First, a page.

Since my Dad died suddenly in a car accident in 2014, I have gained a new appreciation for song lyrics and the way they capture the unpredictable emotions of grief. “Dad’s Old Number” and “You Should Be Here” by Cole Swindell are both very relatable. “My Old Man” and “Bittersweet” by Zac Brown Band are two of my other favorites. Then I heard “Glorious” by Macklemore and one particular lyric stuck with me. In the song he says, “I heard that you die twice. Once when they bury you in the grave and the second time is the last time somebody mentions your name.” In a society that so often avoids uncomfortable dialogue about death and grief, Macklemore sheds light on the importance of these conversations to keep alive the memories of the deceased. Family Lives On allows the memories of our loved ones to stay alive by putting Macklemore’s words into action.
I started volunteering with the organization in 2015 as a Tradition Coordinator. The young people involved with Family Lives On have all lost someone they loved. Each month, volunteers get to go shopping and put together a Tradition Package to send out in the mail. This could include sending football jerseys and tickets to teenagers who used to go to the stadium for games with their Dad. Others have received popcorn and blankets because they used to spend Saturday nights building forts with Mom. Some kids remember their parents by getting a restaurant gift card because each year they celebrated birthdays with a steak dinner.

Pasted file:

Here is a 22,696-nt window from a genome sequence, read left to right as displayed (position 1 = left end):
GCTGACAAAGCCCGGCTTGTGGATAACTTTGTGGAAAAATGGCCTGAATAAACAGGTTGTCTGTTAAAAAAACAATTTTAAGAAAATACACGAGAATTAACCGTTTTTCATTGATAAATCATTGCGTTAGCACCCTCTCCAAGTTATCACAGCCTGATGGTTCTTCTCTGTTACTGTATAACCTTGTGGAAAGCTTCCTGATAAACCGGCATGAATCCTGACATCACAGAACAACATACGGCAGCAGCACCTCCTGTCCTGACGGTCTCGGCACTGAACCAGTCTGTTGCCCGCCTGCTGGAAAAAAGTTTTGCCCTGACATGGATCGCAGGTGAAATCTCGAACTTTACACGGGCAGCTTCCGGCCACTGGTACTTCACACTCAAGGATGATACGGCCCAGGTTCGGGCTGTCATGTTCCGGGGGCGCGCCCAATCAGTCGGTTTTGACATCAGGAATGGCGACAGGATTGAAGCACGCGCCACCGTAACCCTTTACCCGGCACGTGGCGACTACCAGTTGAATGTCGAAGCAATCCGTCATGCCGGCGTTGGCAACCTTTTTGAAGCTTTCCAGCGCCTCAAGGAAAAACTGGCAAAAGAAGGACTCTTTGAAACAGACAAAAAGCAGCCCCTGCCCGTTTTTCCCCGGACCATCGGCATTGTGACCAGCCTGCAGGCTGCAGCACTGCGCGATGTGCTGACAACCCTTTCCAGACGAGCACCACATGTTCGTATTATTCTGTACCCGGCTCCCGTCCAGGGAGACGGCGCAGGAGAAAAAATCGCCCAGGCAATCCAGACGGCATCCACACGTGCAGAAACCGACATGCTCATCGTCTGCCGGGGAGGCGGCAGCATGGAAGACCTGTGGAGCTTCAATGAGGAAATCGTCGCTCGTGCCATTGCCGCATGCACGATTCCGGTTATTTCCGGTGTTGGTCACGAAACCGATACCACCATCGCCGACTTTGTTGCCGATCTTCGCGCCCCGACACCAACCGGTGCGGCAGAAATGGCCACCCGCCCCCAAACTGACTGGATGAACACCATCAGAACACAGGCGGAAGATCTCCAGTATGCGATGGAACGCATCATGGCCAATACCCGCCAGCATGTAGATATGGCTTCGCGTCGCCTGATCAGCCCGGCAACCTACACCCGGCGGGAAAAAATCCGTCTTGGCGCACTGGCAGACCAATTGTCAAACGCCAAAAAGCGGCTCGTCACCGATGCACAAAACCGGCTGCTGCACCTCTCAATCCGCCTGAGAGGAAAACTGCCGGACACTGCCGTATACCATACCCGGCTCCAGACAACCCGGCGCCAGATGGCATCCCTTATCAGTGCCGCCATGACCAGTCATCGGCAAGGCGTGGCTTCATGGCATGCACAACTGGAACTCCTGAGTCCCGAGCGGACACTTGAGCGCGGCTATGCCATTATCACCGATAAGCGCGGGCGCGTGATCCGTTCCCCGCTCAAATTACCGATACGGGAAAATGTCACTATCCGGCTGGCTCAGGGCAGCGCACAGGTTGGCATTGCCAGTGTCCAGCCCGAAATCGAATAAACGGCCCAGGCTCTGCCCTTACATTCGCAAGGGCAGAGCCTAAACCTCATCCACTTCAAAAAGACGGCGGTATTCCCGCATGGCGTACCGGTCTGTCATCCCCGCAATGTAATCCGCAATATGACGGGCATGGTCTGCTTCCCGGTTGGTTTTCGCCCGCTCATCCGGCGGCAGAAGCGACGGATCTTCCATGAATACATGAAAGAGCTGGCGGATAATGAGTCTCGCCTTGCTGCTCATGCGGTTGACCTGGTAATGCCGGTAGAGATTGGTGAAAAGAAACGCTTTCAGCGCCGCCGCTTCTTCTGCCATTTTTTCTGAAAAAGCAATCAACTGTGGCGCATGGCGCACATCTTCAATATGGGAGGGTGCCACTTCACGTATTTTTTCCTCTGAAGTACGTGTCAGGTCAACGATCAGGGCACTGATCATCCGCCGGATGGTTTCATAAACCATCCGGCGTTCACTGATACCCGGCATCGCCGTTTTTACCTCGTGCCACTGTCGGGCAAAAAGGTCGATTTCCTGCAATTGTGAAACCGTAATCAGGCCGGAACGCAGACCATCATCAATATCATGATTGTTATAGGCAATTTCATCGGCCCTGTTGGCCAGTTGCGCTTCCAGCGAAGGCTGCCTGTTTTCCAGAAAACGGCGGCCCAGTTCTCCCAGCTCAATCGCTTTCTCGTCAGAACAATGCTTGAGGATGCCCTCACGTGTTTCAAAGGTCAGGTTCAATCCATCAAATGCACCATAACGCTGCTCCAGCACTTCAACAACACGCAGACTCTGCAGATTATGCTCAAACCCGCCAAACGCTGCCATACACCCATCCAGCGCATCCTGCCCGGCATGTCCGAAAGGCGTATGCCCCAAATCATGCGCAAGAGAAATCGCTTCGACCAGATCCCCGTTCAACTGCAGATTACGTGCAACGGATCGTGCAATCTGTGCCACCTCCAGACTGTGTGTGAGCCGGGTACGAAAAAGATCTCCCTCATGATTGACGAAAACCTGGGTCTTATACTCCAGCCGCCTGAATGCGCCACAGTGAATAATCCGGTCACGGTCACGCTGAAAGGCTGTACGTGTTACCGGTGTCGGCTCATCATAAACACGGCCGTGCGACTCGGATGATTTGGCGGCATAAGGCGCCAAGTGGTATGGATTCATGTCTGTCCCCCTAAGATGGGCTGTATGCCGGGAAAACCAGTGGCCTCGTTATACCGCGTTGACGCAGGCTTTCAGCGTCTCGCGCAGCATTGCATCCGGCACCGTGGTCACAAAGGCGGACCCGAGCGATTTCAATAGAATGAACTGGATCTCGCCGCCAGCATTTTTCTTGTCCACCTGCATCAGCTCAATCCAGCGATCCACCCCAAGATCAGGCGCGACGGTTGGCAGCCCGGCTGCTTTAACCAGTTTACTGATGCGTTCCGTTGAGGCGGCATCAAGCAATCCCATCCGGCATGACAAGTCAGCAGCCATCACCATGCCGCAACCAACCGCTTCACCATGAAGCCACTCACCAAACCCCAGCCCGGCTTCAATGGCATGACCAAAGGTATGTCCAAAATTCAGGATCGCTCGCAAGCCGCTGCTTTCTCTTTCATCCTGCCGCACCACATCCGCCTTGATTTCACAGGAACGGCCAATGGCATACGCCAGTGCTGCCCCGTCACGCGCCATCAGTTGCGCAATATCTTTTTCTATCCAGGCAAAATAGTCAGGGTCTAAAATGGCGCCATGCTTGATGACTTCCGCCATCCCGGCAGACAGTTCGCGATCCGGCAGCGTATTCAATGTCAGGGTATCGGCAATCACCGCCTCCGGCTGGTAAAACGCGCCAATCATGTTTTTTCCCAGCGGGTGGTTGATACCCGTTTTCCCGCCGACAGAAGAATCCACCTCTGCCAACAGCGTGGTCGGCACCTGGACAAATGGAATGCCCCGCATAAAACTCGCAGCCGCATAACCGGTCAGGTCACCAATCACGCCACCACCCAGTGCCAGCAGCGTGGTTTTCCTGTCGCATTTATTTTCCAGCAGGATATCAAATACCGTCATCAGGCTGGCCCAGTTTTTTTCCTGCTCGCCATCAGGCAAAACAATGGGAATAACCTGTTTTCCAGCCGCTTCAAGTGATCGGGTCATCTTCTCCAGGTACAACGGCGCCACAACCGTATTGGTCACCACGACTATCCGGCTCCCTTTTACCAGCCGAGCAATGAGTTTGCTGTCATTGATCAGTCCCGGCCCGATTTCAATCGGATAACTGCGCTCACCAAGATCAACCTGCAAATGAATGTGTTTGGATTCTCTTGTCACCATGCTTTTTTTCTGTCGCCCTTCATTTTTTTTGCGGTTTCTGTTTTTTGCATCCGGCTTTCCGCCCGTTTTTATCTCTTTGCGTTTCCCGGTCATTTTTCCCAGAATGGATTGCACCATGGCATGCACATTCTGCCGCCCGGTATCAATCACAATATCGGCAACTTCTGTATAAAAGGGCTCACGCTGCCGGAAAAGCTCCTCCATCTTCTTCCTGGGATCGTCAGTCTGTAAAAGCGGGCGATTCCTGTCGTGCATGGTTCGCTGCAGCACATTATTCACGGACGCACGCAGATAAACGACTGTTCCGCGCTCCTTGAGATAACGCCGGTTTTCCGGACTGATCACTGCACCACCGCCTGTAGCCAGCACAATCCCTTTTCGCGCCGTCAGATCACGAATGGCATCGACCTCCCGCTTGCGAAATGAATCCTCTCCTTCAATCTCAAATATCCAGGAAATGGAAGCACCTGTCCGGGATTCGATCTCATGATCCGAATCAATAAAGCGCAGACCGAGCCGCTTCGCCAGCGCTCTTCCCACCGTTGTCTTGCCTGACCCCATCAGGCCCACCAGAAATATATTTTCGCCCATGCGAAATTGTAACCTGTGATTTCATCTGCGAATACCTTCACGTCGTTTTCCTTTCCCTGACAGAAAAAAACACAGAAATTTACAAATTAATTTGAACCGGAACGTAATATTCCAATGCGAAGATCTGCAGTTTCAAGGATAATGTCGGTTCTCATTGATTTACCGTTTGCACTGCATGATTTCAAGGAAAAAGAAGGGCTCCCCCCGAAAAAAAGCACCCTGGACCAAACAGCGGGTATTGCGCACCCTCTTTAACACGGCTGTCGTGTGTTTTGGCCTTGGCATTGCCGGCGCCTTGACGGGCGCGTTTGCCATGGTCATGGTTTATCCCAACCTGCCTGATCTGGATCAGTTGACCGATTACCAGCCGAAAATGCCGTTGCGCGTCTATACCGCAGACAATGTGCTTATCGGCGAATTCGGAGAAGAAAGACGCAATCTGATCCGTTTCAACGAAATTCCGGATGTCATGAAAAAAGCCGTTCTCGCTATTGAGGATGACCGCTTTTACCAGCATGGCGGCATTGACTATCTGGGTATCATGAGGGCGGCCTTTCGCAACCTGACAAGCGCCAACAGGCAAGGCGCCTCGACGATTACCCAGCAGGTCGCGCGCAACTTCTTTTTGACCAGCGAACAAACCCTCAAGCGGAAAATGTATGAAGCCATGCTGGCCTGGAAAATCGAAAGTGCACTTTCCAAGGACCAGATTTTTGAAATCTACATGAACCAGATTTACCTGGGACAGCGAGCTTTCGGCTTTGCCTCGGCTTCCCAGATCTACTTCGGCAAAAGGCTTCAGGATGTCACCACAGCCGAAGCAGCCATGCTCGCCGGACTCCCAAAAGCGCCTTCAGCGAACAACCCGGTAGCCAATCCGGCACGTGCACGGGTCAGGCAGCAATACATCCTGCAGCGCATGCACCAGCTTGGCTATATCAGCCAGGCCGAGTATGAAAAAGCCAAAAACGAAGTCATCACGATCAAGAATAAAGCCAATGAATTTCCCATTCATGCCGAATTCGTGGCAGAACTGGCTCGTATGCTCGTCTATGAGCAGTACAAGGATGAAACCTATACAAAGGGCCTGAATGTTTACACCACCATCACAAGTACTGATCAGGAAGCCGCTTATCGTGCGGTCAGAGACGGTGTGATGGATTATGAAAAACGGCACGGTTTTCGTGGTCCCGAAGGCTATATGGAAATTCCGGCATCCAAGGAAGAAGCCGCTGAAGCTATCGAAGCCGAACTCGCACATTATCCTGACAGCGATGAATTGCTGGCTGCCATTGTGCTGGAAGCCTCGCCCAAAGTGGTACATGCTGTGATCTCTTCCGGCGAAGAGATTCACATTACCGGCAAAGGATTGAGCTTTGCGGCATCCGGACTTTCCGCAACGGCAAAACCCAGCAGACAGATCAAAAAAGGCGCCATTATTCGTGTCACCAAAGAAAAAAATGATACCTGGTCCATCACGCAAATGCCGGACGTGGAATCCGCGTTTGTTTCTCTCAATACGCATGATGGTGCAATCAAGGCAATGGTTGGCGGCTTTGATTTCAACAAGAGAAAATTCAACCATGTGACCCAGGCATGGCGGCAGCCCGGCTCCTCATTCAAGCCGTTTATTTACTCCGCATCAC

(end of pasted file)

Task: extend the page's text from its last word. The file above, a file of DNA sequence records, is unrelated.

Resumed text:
Family Lives On has allowed me to not only help others through their grief process but also honor and celebrate my own Dad. I love when people ask me what I miss the most about my Dad. It provides me with an opportunity to say his name, retell old memories, burst out with laughter and cry healthy tears. It is not an easy question to answer because I miss so much about him. Being at the beach, watching football and Christmas Eve parties are now all a little less joyful without him. At the same time, I feel closer to him while reliving our favorite experiences. I am grateful that Family Lives On encourages grief immersion as opposed to avoidance because we would not be the people we are today without our deceased loved ones. While we might be unable to cook with them, go to Disney with them or hug them, it is important to remember that we love them.